Friday, December 14, 2007

Authoritarian Evolution

Following up my post yesterday on how the changing international scene is proving a boon for African liberalization, Daniel Drezner rescues us from crippling optimism by noting how authoritarian regimes have adapted to the new era and found new ways to solidify their grip on power. Route #1: economics. Keep the economy humming, and folks really don't care that they don't get to vote. Route #2: use quasi-Democratic means to ramp up executive power. This appears to be a favorite in South America, where Presidents win office democratically, then host loaded "constitutional conventions" to remake the system to their liking (Drezner cites Bolivia and Ecuador, as well as the narrowly defeated attempt in Venezuela).

It's a good post, and shows that the forces of democracy can't get complacent.

1 comment:

Towering Barbarian said...

I'd argue that route #2 is actually a fairly old tactic. I seem to recall that Napoleon Bonaparte was fairly notorious for using loaded referendums as a means of lining popular opinion, or the appearance of it, behind him while appearing to represent the people. Further back are the figures of Julius Caesar and Marius respectively using appeals to popular sovereignty as a springboard towards sole power. And before them were the Greek Tyrants who were the ones to develop such tactics in the first place. This trick seldom worked for more than 3 generations but it would hardly still be in play if it weren't one of tyranny's best tricks indeed.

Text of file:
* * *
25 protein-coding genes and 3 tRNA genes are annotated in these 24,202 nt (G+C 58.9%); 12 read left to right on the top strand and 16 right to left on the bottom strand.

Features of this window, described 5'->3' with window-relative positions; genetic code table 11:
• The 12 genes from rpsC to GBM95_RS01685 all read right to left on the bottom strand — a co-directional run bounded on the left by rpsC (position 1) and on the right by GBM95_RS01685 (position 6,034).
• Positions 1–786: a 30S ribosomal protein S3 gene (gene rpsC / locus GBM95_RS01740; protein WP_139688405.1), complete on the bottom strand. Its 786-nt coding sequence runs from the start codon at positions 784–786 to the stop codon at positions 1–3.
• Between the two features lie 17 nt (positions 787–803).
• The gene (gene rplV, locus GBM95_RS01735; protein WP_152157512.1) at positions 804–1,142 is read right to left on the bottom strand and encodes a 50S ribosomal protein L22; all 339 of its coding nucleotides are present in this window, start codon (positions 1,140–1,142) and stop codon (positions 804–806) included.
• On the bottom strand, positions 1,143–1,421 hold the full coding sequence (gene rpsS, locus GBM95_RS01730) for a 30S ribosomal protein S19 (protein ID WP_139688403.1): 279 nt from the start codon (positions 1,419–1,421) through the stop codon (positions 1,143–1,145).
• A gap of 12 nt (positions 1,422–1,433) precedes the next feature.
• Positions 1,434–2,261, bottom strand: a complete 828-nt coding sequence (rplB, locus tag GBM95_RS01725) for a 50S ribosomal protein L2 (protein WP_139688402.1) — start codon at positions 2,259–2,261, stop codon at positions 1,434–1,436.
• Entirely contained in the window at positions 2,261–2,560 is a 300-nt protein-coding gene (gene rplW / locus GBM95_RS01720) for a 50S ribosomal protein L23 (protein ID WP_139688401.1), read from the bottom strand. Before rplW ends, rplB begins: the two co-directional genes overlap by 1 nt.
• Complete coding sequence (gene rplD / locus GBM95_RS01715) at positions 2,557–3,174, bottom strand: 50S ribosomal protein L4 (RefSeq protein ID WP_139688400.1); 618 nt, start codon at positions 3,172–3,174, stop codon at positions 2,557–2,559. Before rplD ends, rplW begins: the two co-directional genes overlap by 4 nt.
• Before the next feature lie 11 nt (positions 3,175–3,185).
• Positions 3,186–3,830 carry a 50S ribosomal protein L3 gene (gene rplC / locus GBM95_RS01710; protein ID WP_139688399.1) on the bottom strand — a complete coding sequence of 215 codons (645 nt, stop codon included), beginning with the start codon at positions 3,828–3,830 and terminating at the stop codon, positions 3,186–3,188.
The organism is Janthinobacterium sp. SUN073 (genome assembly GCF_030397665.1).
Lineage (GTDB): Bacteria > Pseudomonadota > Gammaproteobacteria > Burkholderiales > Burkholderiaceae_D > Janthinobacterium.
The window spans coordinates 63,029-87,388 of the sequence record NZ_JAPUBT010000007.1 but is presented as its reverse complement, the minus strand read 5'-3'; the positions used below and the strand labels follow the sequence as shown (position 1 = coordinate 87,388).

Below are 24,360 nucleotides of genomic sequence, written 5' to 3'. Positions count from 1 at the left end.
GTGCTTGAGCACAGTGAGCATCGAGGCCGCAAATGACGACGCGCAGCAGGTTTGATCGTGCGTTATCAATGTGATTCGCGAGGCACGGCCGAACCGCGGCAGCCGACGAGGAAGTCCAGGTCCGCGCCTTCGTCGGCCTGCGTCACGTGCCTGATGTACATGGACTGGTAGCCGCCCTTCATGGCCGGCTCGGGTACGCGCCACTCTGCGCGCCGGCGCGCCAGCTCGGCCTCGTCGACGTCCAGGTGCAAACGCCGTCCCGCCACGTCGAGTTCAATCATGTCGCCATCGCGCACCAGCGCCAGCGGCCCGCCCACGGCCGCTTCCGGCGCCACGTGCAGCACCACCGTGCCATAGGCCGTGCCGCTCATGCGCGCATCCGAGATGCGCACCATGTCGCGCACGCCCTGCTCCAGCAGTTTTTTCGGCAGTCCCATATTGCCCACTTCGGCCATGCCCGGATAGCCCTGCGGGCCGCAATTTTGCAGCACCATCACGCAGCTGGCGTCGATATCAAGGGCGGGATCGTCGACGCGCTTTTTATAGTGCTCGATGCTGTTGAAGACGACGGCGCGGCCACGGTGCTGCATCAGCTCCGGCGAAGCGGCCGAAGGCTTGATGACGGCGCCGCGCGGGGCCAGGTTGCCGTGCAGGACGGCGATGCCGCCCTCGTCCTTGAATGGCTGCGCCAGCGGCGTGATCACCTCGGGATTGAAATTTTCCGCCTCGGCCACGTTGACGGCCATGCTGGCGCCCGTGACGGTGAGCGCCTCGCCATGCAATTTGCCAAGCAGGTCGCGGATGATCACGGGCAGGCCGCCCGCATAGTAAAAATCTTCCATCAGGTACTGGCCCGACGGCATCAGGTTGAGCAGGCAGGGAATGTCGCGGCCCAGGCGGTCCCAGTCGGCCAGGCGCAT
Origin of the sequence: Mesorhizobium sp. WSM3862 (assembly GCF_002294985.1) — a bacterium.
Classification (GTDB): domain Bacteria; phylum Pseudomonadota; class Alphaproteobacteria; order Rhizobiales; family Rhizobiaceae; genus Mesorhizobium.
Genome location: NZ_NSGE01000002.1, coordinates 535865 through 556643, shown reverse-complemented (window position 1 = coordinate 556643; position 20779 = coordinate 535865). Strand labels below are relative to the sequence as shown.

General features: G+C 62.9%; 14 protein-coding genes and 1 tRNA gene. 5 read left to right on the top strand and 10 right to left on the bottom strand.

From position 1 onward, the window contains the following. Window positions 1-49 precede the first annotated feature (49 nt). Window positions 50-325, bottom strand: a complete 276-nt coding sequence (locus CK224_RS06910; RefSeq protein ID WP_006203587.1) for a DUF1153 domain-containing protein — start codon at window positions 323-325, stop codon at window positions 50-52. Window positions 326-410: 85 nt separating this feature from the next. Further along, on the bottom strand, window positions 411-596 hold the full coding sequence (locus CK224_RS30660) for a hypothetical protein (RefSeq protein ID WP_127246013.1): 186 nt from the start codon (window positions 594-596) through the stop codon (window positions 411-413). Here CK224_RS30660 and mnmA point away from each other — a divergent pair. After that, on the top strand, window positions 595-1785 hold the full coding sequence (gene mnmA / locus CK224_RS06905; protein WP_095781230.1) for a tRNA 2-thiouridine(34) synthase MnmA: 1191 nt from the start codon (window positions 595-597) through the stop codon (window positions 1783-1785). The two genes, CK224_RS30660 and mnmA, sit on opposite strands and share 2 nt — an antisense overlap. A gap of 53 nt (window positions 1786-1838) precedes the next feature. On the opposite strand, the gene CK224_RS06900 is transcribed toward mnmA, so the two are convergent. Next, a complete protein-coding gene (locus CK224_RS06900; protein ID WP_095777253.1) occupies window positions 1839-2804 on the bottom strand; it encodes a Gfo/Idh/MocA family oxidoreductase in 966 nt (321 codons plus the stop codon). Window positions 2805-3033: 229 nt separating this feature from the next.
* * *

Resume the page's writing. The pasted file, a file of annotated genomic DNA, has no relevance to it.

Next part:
As for Route#1, it certainly goes a long way towards keeping Democrats in charge of Chicago (jk/ing), but it too has its limits. The first being that this requires a level of self-disipline on the part of tyrants that most cannot sustain beyond a generation (If that long) and the 2nd being that the things required to keep an economy humming often change without notice to the extent that they can be successfully understood at all.